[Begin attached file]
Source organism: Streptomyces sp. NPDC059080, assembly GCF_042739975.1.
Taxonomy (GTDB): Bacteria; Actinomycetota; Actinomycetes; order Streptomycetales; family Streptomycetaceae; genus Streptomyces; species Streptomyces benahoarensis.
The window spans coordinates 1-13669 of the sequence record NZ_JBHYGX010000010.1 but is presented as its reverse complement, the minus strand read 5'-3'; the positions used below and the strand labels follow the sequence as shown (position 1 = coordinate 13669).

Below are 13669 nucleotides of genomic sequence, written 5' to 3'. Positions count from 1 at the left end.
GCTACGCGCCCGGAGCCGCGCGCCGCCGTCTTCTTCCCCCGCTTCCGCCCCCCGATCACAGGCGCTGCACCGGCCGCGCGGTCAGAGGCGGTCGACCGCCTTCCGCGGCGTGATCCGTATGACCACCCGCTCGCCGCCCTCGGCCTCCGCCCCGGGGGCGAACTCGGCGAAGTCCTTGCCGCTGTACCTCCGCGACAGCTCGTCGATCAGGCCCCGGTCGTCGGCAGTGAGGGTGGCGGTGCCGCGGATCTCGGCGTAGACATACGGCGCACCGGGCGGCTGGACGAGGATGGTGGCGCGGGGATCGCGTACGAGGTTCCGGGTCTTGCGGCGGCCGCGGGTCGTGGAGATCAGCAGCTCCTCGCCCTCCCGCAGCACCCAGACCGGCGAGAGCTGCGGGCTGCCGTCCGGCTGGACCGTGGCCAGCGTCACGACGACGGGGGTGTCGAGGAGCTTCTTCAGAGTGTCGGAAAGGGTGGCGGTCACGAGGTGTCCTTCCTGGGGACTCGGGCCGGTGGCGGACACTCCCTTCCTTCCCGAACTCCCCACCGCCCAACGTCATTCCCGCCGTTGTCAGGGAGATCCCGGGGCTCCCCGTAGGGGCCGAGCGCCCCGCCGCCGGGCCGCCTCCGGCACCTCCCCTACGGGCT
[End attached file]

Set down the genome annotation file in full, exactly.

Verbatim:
Source organism: Streptomyces sp. NPDC059080, assembly GCF_042739975.1.
Taxonomy (GTDB): Bacteria; Actinomycetota; Actinomycetes; order Streptomycetales; family Streptomycetaceae; genus Streptomyces; species Streptomyces benahoarensis.
The window spans coordinates 1-13669 of the sequence record NZ_JBHYGX010000010.1 but is presented as its reverse complement, the minus strand read 5'-3'; the positions used below and the strand labels follow the sequence as shown (position 1 = coordinate 13669).

Below are 13669 nucleotides of genomic sequence, written 5' to 3'. Positions count from 1 at the left end.
GCTACGCGCCCGGAGCCGCGCGCCGCCGTCTTCTTCCCCCGCTTCCGCCCCCCGATCACAGGCGCTGCACCGGCCGCGCGGTCAGAGGCGGTCGACCGCCTTCCGCGGCGTGATCCGTATGACCACCCGCTCGCCGCCCTCGGCCTCCGCCCCGGGGGCGAACTCGGCGAAGTCCTTGCCGCTGTACCTCCGCGACAGCTCGTCGATCAGGCCCCGGTCGTCGGCAGTGAGGGTGGCGGTGCCGCGGATCTCGGCGTAGACATACGGCGCACCGGGCGGCTGGACGAGGATGGTGGCGCGGGGATCGCGTACGAGGTTCCGGGTCTTGCGGCGGCCGCGGGTCGTGGAGATCAGCAGCTCCTCGCCCTCCCGCAGCACCCAGACCGGCGAGAGCTGCGGGCTGCCGTCCGGCTGGACCGTGGCCAGCGTCACGACGACGGGGGTGTCGAGGAGCTTCTTCAGAGTGTCGGAAAGGGTGGCGGTCACGAGGTGTCCTTCCTGGGGACTCGGGCCGGTGGCGGACACTCCCTTCCTTCCCGAACTCCCCACCGCCCAACGTCATTCCCGCCGTTGTCAGGGAGATCCCGGGGCTCCCCGTAGGGGCCGAGCGCCCCGCCGCCGGGCCGCCTCCGGCACCTCCCCTACGGGCT